The Complicated World of Doing Business with China

A conversation with Mark Cuban and Daymond John

As a business, it’s hard to ignore a country with production capability and 1.4 billion citizens. But experience has shown that there are serious risks involved when doing business in China.

Daymond John (top left) and Mark Cuban sit with Andrew Kaufmann and <em>Catalyst</em> Editor Brittney Bain for <em>The Strategerist</em> at the Bush Center. (Grant Miller / George W. Bush Presidential Center)

In October, Dallas Mavericks owner Mark Cuban and FUBU apparel company founder Daymond John, both self-made entrepreneurs and stars of the ABC hit show “Shark Tank,” visited the Bush Center to discuss solutions to the issues our country is facing this year. Catalyst Editor Brittney Bain joined Cuban and John for a conversation with Strategerist podcast host Andrew Kaufmann about the role entrepreneurs and business leaders can play in economic recovery and their perspectives on doing business overseas.

Below is an excerpt from their brief conversation on China, edited for length and clarity.

Andrew Kaufmann: We’re talking about the economy, and a big part of the economy is our relationship with China. How do you navigate such a challenging situation?

Mark Cuban: First, when it comes to human rights violations in China, it’s just wrong. Specifically, with the Uighurs and what’s happening there, it’s just wrong. But human violations across the globe are [just] as wrong, and they happen everywhere. Doing business with China, you have to be cognizant of what kind of business you are doing, and where the people, whether it’s manufacturing or service, where they are located and how they are creating your service or manufacturing. You can’t fight every battle, but you can be cognizant of the things that you can control. And it really makes a difference when you make sure that what it is you’re buying is not made by forced labor.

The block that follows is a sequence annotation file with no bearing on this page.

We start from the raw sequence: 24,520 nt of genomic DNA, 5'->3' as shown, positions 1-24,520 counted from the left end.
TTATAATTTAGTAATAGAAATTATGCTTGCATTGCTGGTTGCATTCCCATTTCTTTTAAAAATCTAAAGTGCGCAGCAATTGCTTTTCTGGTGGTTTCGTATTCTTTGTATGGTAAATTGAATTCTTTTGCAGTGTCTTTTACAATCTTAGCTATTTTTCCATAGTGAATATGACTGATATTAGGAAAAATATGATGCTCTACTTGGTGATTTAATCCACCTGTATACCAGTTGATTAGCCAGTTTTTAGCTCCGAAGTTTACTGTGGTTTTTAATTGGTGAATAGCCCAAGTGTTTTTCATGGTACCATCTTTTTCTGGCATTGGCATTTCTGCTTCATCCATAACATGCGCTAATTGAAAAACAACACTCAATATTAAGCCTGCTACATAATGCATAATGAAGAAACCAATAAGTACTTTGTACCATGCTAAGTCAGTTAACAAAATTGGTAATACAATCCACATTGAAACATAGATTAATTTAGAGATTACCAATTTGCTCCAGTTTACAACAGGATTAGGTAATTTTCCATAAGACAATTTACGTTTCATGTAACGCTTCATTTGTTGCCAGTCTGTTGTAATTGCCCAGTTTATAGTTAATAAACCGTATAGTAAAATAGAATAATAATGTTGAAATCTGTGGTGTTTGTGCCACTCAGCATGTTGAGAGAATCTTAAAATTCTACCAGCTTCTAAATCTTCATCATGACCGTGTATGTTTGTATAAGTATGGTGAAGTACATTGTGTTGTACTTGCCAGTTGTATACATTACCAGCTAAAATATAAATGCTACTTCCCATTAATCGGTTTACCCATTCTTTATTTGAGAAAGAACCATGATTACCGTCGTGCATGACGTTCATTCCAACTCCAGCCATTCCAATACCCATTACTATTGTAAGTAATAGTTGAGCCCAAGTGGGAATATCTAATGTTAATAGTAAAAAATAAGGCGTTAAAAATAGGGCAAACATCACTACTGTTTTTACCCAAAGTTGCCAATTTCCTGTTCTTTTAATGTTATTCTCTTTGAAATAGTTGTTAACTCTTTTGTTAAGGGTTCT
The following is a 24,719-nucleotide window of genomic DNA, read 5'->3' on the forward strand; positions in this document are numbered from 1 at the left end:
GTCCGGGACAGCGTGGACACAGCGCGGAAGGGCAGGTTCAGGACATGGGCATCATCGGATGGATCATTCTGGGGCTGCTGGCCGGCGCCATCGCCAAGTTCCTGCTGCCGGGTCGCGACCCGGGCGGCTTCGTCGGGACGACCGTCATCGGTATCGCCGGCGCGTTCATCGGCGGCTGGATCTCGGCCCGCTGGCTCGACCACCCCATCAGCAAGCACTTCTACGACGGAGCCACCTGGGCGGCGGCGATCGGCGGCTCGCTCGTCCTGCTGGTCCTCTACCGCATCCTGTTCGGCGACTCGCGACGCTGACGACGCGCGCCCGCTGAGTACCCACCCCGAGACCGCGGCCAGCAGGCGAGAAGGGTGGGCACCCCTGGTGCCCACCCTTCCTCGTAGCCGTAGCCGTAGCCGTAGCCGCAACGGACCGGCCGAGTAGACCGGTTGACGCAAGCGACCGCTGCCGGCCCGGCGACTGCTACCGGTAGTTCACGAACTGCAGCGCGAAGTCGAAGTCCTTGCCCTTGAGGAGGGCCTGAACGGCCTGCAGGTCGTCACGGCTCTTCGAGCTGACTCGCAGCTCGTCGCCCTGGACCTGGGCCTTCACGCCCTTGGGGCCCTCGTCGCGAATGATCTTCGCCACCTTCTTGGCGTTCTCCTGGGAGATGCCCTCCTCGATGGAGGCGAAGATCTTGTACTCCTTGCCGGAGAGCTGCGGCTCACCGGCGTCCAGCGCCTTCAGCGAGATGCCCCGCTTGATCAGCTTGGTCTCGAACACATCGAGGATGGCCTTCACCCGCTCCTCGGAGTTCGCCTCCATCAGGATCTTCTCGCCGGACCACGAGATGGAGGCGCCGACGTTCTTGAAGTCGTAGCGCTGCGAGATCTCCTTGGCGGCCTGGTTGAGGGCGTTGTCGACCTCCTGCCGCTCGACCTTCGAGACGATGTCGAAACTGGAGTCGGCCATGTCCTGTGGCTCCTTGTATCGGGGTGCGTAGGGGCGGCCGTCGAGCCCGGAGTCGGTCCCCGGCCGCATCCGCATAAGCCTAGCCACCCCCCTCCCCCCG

You can’t fight every battle, but you can be cognizant of the things that you can control. And it really makes a difference when you make sure that what it is you’re buying is not made by forced labor.

Daymond John: When we were manufacturing over there heavily, we put in all of our contracts that you were not allowed to use any slave or child labor. But, you have to remember, I’ll give you an example —  if I make a jacket, there are pieces coming from 30 different factories to assemble that jacket. Some of these places are cottage industries, so what you do is go to an agent and say, “I’ll pay $70 for this jacket.” And they go out, and you still will end up finding out [about forced labor practices] down the road.

Cuban: And that is the problem with the legislation that  [Congress is] proposing, because the legislation that is being proposed, saying that you can’t do business with anyone [using] forced labor, particularly the Uighurs, they only deal with the first ordinance [which is]  the first level of impact to your point. If someone then contracts it to somebody else, who contracts it to somebody else, legislation that is being proposed here doesn’t address that. 

John: It is very complex because in a lot of places, like the child labor laws, are limited on what they say. Well, the factory didn’t get the business, and some of those families have died of starvation. It’s very complex. But you do the best you can to protect that you are putting out the right message and trying to work with the right people to help further enforce that message. 

Brittney Bain: When you are talking about the manufacturing, is it possible to get any of that back in America? If so, what’s it going to take?

Cuban: Oh yeah, absolutely. If we had a plan for the United States to dominate in AI, like China does, like Russia does, and by extension dominate in robotics, there is no reason why, if we were the best in the world at robotics, we could bring back most of that manufacturing. Why do you think China is so heavily into robotics? Because they know that is even cheaper than the inexpensive labor that they have.

We are behind Germany, we are behind Japan, we are behind Korea, and we are probably equal to China. We really don’t even make robots here in this country. But if we were able to take that on and become the best in the world like we typically are for technology, by investing in it, I mean to me that is the ultimate infrastructure play. It’s important to fix roads. It’s important to have great airports. But the real investment we need is to invest in AI and robotics and precision medicine, because that’s what is going to allow America to be dominant in the global economy.

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